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Some 1895 Obituaries
from the
SHARPSBURG AND ETNA HERALD

(spelling errors reproduced as is, surnames capitalized for clarity.)



Source: SHARPSBURG AND ETNA HERALD, November 2, 1895

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  Mr. Benjimin MILHEISLER, an old soldier, known by most
every one in this community, passed away at the home of 
eis brother, Michalas, on Ravine street, on Sunday
morning. The remains were laid to rest in St. Mary's
cemetery, Tuesday moring at 8:30.

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   Jas. M. WIGHTMAN, son of Johyn and Mary WIGHTMAN of
Hoboken died at the family residence last Saturday
afternoon at four o'clock, after a lingering illness.
Interment occured at Greenwood cemetery Tuesday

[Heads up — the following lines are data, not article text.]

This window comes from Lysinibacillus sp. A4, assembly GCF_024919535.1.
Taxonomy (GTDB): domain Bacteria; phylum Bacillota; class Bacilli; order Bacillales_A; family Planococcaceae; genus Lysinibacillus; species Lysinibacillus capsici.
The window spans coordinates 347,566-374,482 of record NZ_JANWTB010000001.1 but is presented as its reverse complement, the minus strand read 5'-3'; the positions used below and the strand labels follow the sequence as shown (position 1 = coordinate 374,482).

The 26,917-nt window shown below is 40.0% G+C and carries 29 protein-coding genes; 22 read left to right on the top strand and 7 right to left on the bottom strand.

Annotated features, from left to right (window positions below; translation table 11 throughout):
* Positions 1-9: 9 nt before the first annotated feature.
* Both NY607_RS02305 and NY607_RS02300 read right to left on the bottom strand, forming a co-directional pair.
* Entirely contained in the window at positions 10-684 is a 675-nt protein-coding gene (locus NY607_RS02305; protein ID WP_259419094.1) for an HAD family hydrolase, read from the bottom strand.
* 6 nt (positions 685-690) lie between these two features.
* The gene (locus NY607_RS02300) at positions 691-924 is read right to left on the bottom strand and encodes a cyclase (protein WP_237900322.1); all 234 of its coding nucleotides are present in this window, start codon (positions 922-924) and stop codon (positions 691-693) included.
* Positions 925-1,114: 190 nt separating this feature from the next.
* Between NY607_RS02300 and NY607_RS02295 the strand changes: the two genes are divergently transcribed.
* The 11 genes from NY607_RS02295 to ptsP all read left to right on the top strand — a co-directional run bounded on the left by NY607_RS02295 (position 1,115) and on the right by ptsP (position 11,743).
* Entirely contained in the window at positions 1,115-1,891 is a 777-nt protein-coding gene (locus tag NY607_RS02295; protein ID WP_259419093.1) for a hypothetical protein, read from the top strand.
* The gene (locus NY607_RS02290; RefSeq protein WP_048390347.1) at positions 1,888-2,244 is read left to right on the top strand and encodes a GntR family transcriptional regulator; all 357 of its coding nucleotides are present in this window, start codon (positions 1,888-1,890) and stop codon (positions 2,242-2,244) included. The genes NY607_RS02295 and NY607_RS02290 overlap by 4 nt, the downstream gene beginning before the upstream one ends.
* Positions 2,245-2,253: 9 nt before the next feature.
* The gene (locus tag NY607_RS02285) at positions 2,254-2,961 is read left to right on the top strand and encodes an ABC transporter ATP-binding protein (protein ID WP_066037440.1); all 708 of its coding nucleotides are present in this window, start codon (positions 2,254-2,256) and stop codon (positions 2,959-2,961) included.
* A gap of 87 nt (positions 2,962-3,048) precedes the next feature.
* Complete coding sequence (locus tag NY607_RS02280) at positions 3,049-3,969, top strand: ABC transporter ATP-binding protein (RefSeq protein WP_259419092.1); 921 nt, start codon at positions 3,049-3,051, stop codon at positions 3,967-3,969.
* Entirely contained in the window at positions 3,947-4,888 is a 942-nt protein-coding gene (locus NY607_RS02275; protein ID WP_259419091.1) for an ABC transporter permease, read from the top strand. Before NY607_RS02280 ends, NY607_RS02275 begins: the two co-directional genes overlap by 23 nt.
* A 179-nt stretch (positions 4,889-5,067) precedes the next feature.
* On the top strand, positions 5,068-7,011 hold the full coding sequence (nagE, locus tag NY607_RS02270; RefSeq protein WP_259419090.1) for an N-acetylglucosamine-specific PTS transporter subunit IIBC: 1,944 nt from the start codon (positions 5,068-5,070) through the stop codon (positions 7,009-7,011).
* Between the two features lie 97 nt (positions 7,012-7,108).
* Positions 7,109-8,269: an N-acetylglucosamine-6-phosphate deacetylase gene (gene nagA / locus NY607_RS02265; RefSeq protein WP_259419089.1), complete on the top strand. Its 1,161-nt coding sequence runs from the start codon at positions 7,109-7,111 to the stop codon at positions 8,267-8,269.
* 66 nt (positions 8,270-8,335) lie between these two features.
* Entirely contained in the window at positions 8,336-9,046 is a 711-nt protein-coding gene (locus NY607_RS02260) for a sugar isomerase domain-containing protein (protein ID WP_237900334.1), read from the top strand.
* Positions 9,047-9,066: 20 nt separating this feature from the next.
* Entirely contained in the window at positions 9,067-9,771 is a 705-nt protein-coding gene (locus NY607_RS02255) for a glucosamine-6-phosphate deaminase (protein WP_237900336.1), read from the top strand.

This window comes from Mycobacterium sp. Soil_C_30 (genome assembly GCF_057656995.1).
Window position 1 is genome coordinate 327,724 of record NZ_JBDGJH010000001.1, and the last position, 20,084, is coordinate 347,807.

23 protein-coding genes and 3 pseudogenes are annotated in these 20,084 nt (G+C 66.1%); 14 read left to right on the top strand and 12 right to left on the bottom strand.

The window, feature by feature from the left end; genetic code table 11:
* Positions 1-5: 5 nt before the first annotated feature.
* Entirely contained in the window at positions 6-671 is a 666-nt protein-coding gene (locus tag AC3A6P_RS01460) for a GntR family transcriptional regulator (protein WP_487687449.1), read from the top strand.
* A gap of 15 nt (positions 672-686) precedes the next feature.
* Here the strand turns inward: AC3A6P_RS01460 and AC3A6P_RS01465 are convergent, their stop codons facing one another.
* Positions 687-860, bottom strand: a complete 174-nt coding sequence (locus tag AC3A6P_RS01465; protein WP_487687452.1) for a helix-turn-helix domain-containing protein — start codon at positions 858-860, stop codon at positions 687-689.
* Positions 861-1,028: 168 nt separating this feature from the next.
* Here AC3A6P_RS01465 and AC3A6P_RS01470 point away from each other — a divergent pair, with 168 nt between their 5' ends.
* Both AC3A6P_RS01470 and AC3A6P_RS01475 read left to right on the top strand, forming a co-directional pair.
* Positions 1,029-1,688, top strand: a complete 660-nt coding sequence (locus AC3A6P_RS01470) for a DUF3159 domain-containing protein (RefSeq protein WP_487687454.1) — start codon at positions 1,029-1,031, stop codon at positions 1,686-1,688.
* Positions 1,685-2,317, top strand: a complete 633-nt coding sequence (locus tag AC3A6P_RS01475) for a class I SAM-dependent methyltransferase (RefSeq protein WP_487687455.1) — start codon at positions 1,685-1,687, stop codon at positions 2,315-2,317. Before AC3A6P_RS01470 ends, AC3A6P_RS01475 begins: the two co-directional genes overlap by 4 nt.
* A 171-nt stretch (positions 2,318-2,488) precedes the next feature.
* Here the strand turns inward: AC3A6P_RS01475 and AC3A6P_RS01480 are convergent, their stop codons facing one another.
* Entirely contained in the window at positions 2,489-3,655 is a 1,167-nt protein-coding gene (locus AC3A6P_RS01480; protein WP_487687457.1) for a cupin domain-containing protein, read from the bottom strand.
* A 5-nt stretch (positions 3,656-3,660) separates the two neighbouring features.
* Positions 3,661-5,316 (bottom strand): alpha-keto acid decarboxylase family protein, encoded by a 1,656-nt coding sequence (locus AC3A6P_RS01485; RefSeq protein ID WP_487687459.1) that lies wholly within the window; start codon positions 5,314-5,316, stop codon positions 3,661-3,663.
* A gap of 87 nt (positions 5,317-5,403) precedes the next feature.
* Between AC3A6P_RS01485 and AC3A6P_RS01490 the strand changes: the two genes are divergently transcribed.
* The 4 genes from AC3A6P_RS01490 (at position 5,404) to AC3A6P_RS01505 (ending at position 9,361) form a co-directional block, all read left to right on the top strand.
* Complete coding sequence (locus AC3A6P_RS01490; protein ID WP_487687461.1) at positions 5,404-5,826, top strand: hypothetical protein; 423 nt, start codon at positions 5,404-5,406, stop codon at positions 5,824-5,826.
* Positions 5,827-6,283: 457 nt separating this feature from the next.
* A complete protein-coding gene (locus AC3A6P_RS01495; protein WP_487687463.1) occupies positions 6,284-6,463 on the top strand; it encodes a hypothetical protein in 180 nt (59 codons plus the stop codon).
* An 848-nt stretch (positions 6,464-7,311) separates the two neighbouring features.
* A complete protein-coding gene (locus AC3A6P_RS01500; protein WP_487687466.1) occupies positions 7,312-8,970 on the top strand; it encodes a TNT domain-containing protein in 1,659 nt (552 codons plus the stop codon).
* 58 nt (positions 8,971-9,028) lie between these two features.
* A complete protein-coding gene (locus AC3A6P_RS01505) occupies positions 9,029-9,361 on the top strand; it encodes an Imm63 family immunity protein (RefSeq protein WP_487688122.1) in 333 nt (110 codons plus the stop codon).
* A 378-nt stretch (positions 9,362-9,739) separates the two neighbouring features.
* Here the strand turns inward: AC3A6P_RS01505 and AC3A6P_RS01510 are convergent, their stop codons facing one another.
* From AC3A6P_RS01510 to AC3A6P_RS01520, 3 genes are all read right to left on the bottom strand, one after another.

afternoon at two o'clock.

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   Mr. Lawrence RYN one of the oldast and most widely
known residents of Shaler township. Died Sunday, last,
at the family residence. The remains were interred in
Pine Creek Cemetery; Wednesday morning at ten o'clock.

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   Mrs. Maggie HENDERSON, one of the most widely known
and highly respected ladies of this community passed 
away at her residence, Grant avenue, Etna, on Saturday,
October 26th at 11 P.Mr  The funeral took place from
the residence of her mother, Mrs. J. M. MARTIN, Fairview
Guernsey Co., O., Tuesday, October 29th, at 10:30 A.M.
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Source: SHARPSBURG AND ETNA HERALD, November 9, 1895

   After continued illness of many months duration Mr.
S. D. MORRIS passed away on Saturday morning last. Every
human effort possible was put forth to save his life
but the disease clung tenaciously on until relieved by
death. He was buried Monday afternoon at Greenwood